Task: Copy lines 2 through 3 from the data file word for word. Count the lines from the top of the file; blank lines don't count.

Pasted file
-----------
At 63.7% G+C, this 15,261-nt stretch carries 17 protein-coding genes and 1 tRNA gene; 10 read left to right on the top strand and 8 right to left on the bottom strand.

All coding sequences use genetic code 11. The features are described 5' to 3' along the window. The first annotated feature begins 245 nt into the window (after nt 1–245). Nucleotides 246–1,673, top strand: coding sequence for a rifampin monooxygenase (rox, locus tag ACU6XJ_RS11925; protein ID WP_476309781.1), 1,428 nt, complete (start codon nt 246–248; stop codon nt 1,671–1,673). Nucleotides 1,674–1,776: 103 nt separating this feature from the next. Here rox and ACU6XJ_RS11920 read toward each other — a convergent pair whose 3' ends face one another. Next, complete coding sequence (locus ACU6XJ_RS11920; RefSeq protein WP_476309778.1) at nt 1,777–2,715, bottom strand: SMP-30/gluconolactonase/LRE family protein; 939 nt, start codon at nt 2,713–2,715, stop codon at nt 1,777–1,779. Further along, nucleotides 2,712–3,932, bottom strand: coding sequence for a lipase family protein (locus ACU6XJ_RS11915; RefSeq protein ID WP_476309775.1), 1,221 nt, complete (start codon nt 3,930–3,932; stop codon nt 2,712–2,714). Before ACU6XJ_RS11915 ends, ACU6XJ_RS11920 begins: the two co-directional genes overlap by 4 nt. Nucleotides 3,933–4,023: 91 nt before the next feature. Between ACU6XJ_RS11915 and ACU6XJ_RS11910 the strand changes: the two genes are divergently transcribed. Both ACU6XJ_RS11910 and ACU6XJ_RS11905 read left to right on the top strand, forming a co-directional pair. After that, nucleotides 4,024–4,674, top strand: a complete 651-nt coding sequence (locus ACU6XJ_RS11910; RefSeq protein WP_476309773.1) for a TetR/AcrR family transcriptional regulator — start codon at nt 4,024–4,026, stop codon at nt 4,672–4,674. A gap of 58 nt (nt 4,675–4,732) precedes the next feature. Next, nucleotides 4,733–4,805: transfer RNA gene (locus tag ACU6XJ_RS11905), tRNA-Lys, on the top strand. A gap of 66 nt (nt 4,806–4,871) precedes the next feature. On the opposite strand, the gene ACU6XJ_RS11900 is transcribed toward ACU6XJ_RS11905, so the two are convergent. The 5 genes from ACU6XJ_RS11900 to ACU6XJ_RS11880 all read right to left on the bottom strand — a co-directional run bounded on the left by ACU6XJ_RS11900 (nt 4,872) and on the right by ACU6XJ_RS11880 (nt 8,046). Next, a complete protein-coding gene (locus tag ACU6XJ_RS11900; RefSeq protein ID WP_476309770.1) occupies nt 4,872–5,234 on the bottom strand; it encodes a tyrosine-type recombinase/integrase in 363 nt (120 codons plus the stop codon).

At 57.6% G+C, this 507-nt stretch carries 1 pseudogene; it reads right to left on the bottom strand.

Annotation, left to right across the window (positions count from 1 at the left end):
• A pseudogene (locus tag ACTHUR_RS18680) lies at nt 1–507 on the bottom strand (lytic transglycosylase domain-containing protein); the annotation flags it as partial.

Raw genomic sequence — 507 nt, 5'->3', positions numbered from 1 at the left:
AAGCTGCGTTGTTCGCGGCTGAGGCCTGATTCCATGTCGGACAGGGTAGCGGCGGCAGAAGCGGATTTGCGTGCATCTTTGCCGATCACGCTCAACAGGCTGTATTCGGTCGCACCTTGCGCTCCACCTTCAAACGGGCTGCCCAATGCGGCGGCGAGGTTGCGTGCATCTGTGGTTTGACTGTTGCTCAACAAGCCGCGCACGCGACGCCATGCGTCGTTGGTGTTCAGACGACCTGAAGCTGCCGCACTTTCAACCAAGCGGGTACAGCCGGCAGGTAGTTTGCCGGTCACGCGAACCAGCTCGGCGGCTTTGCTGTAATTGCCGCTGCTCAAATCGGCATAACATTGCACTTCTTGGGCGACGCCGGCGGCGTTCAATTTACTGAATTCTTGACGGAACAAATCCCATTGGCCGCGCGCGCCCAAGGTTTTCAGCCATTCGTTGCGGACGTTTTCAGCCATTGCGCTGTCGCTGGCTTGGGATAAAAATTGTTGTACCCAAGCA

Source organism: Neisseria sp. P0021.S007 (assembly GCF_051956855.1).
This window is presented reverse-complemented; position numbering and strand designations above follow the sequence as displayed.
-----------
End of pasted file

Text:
All coding sequences use genetic code 11. The features are described 5' to 3' along the window. The first annotated feature begins 245 nt into the window (after nt 1–245). Nucleotides 246–1,673, top strand: coding sequence for a rifampin monooxygenase (rox, locus tag ACU6XJ_RS11925; protein ID WP_476309781.1), 1,428 nt, complete (start codon nt 246–248; stop codon nt 1,671–1,673). Nucleotides 1,674–1,776: 103 nt separating this feature from the next. Here rox and ACU6XJ_RS11920 read toward each other — a convergent pair whose 3' ends face one another. Next, complete coding sequence (locus ACU6XJ_RS11920; RefSeq protein WP_476309778.1) at nt 1,777–2,715, bottom strand: SMP-30/gluconolactonase/LRE family protein; 939 nt, start codon at nt 2,713–2,715, stop codon at nt 1,777–1,779. Further along, nucleotides 2,712–3,932, bottom strand: coding sequence for a lipase family protein (locus ACU6XJ_RS11915; RefSeq protein ID WP_476309775.1), 1,221 nt, complete (start codon nt 3,930–3,932; stop codon nt 2,712–2,714). Before ACU6XJ_RS11915 ends, ACU6XJ_RS11920 begins: the two co-directional genes overlap by 4 nt. Nucleotides 3,933–4,023: 91 nt before the next feature. Between ACU6XJ_RS11915 and ACU6XJ_RS11910 the strand changes: the two genes are divergently transcribed. Both ACU6XJ_RS11910 and ACU6XJ_RS11905 read left to right on the top strand, forming a co-directional pair. After that, nucleotides 4,024–4,674, top strand: a complete 651-nt coding sequence (locus ACU6XJ_RS11910; RefSeq protein WP_476309773.1) for a TetR/AcrR family transcriptional regulator — start codon at nt 4,024–4,026, stop codon at nt 4,672–4,674. A gap of 58 nt (nt 4,675–4,732) precedes the next feature. Next, nucleotides 4,733–4,805: transfer RNA gene (locus tag ACU6XJ_RS11905), tRNA-Lys, on the top strand. A gap of 66 nt (nt 4,806–4,871) precedes the next feature. On the opposite strand, the gene ACU6XJ_RS11900 is transcribed toward ACU6XJ_RS11905, so the two are convergent. The 5 genes from ACU6XJ_RS11900 to ACU6XJ_RS11880 all read right to left on the bottom strand — a co-directional run bounded on the left by ACU6XJ_RS11900 (nt 4,872) and on the right by ACU6XJ_RS11880 (nt 8,046). Next, a complete protein-coding gene (locus tag ACU6XJ_RS11900; RefSeq protein ID WP_476309770.1) occupies nt 4,872–5,234 on the bottom strand; it encodes a tyrosine-type recombinase/integrase in 363 nt (120 codons plus the stop codon).

At 57.6% G+C, this 507-nt stretch carries 1 pseudogene; it reads right to left on the bottom strand.